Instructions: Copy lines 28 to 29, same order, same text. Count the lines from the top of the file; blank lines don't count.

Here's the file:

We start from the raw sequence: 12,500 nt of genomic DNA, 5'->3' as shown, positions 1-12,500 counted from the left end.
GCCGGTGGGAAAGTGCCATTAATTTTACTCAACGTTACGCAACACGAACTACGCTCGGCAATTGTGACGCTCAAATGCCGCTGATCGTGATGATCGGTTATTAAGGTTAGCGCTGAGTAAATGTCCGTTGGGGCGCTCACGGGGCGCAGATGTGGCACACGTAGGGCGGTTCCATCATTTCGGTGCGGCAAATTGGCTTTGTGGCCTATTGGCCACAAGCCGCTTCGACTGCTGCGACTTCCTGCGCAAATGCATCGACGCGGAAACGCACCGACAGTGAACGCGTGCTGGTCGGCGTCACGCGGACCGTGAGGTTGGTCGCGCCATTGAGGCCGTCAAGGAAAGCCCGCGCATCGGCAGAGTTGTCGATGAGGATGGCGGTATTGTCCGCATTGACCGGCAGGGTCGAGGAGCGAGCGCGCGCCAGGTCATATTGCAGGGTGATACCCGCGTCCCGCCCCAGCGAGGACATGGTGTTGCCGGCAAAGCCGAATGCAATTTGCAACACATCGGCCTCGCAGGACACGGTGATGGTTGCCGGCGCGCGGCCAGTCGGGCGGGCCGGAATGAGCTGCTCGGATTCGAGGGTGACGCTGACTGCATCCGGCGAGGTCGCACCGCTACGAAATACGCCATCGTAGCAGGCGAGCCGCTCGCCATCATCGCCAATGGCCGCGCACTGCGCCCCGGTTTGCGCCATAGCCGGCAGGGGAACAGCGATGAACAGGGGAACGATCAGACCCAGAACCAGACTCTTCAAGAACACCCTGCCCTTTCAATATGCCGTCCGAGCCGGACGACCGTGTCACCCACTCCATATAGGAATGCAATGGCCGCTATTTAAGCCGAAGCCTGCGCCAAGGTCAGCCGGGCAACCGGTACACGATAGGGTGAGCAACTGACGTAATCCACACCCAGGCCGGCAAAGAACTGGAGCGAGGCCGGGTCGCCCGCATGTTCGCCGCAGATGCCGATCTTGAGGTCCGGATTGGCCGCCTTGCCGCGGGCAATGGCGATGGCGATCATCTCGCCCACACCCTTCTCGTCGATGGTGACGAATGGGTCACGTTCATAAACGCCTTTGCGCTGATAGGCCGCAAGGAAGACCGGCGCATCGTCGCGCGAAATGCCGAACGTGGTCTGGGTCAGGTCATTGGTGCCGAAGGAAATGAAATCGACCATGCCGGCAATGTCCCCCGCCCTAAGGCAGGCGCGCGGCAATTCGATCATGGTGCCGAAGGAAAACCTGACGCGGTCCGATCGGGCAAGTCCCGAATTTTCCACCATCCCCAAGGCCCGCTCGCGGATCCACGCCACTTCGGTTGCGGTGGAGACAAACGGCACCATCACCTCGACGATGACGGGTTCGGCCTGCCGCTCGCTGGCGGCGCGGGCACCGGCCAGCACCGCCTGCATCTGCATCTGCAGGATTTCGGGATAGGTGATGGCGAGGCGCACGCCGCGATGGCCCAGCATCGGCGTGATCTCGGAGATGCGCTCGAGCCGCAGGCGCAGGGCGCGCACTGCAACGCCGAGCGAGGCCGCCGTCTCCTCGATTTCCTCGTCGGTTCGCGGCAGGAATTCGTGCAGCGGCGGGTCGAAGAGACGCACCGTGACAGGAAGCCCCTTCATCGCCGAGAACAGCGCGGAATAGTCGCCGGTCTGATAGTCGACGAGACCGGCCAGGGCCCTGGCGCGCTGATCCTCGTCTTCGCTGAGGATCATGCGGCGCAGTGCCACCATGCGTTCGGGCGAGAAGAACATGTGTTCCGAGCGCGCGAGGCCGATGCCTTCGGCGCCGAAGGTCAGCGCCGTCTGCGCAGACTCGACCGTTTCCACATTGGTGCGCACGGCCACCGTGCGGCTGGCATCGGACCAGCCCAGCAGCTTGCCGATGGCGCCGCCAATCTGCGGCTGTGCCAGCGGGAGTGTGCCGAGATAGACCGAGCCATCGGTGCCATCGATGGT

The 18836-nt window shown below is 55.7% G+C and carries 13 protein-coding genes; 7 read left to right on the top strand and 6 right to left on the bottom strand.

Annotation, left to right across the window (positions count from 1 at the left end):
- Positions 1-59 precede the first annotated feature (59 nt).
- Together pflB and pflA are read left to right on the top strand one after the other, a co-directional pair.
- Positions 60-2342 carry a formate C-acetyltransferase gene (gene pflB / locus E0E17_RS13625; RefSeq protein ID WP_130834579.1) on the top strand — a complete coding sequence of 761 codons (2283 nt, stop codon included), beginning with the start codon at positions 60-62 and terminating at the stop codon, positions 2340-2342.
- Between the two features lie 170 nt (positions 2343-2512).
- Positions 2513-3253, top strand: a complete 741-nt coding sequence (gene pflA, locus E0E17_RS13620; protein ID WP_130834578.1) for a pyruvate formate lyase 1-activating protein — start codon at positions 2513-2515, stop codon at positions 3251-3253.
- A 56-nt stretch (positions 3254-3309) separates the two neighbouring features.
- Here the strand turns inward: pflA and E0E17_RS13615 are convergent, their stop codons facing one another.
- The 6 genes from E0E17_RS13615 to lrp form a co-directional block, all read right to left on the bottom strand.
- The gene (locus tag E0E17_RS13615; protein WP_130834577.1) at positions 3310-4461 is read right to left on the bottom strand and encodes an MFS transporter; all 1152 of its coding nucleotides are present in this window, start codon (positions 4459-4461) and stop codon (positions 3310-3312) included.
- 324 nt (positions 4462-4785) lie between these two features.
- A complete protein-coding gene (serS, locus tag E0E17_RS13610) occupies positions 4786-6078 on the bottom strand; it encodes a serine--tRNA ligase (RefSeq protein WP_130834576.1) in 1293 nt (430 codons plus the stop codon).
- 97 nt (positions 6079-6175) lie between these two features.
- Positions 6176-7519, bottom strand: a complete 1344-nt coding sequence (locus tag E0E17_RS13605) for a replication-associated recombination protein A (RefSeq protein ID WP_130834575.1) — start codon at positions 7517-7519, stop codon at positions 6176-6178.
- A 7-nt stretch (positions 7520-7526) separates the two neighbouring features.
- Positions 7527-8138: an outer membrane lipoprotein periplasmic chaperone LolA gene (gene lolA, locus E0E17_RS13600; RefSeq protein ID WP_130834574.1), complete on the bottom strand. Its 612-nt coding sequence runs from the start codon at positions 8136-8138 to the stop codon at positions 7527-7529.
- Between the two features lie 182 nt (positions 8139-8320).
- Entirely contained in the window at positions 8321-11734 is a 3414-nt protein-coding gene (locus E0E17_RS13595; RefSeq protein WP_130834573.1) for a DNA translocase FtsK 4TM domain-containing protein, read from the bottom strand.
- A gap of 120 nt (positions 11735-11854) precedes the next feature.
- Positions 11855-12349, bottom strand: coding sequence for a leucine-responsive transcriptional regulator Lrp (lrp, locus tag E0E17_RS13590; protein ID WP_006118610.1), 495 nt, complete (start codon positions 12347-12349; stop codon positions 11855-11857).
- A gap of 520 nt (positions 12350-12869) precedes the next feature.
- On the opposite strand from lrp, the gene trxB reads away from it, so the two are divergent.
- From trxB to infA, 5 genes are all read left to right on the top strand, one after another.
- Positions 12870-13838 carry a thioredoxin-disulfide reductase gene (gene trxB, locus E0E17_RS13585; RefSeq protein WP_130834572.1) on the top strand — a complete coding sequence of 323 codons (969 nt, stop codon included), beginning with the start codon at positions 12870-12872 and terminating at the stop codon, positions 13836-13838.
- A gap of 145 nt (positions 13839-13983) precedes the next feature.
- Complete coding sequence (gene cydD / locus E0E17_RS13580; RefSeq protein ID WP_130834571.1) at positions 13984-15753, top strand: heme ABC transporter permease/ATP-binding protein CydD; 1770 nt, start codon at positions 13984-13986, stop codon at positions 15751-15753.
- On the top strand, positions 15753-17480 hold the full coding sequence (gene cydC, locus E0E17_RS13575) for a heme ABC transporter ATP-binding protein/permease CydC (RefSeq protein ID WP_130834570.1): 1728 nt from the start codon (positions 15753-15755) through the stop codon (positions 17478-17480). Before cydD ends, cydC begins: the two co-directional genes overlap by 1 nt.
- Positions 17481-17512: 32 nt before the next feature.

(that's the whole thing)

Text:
- A gap of 145 nt (positions 13839-13983) precedes the next feature.
- Complete coding sequence (gene cydD / locus E0E17_RS13580; RefSeq protein ID WP_130834571.1) at positions 13984-15753, top strand: heme ABC transporter permease/ATP-binding protein CydD; 1770 nt, start codon at positions 13984-13986, stop codon at positions 15751-15753.